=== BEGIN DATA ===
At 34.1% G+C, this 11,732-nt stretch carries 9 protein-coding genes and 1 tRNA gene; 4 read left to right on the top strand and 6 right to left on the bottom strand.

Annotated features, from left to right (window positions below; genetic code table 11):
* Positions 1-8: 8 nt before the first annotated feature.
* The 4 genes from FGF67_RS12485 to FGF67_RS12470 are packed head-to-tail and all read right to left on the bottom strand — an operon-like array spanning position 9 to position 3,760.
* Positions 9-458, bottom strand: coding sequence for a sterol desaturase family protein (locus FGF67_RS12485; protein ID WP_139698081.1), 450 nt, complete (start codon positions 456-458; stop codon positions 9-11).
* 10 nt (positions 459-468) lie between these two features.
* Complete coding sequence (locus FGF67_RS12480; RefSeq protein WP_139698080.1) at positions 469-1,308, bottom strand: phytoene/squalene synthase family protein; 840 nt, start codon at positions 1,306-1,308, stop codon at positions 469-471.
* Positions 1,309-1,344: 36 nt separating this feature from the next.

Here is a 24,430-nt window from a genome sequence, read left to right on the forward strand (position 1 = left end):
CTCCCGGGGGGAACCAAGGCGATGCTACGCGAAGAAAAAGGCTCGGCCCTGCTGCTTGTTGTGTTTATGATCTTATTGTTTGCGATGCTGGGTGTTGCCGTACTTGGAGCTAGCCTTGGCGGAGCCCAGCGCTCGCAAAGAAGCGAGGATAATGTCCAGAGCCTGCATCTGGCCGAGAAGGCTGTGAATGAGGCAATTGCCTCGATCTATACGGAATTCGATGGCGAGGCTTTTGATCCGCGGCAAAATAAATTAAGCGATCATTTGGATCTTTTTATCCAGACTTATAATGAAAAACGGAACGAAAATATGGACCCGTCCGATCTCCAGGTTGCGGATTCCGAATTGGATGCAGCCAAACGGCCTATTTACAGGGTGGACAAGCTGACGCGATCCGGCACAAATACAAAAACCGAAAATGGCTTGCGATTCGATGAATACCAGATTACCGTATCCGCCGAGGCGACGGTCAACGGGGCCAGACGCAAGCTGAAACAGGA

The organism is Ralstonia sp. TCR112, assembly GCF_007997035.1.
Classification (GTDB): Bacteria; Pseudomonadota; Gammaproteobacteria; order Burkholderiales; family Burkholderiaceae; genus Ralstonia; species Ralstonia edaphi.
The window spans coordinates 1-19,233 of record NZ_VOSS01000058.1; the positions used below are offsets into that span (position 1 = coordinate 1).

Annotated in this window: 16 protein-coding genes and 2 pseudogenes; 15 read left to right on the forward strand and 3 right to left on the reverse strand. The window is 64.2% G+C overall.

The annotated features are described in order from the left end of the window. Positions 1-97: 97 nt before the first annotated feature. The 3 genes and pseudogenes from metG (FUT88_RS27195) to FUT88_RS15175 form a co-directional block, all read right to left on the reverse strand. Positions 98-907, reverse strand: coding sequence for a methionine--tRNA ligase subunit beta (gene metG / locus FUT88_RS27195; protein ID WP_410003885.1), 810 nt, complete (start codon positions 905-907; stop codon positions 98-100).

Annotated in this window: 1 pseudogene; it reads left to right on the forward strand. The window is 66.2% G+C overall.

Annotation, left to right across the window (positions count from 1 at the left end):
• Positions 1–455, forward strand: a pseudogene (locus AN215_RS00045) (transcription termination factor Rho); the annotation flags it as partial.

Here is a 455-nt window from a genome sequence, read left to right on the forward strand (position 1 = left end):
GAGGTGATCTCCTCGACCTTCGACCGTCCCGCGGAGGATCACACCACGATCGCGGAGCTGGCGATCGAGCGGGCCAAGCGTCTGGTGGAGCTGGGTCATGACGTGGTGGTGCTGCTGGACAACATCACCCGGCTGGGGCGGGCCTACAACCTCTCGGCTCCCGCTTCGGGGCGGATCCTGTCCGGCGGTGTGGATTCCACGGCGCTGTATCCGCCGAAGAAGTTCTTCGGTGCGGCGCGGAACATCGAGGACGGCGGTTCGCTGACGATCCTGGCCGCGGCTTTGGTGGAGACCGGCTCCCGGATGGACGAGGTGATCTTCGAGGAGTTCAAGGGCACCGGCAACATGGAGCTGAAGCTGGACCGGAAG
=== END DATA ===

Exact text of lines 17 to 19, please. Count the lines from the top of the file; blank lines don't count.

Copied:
Annotation, left to right across the window (positions count from 1 at the left end):
• Positions 1–455, forward strand: a pseudogene (locus AN215_RS00045) (transcription termination factor Rho); the annotation flags it as partial.

Here is a 455-nt window from a genome sequence, read left to right on the forward strand (position 1 = left end):